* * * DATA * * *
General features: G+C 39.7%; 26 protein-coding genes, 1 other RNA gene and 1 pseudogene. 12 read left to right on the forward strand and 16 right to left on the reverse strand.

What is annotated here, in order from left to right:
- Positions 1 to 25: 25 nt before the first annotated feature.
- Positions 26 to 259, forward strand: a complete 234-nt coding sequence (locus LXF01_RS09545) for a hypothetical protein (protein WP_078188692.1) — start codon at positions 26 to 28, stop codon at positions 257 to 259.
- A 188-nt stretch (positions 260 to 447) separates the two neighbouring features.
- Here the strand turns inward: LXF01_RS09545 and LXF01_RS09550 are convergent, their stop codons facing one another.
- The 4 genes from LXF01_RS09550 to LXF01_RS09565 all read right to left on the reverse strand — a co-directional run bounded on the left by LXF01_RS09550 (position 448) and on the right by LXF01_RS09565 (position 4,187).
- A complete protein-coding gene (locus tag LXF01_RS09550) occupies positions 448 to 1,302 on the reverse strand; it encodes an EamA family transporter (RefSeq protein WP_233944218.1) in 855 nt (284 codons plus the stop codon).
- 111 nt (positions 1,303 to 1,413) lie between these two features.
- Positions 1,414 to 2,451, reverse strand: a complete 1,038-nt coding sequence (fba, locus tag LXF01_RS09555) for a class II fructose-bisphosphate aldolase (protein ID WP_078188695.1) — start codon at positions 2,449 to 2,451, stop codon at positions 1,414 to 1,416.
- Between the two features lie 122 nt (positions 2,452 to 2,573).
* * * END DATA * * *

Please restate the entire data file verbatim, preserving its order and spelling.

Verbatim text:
General features: G+C 39.7%; 26 protein-coding genes, 1 other RNA gene and 1 pseudogene. 12 read left to right on the forward strand and 16 right to left on the reverse strand.

What is annotated here, in order from left to right:
- Positions 1 to 25: 25 nt before the first annotated feature.
- Positions 26 to 259, forward strand: a complete 234-nt coding sequence (locus LXF01_RS09545) for a hypothetical protein (protein WP_078188692.1) — start codon at positions 26 to 28, stop codon at positions 257 to 259.
- A 188-nt stretch (positions 260 to 447) separates the two neighbouring features.
- Here the strand turns inward: LXF01_RS09545 and LXF01_RS09550 are convergent, their stop codons facing one another.
- The 4 genes from LXF01_RS09550 to LXF01_RS09565 all read right to left on the reverse strand — a co-directional run bounded on the left by LXF01_RS09550 (position 448) and on the right by LXF01_RS09565 (position 4,187).
- A complete protein-coding gene (locus tag LXF01_RS09550) occupies positions 448 to 1,302 on the reverse strand; it encodes an EamA family transporter (RefSeq protein WP_233944218.1) in 855 nt (284 codons plus the stop codon).
- 111 nt (positions 1,303 to 1,413) lie between these two features.
- Positions 1,414 to 2,451, reverse strand: a complete 1,038-nt coding sequence (fba, locus tag LXF01_RS09555) for a class II fructose-bisphosphate aldolase (protein ID WP_078188695.1) — start codon at positions 2,449 to 2,451, stop codon at positions 1,414 to 1,416.
- Between the two features lie 122 nt (positions 2,452 to 2,573).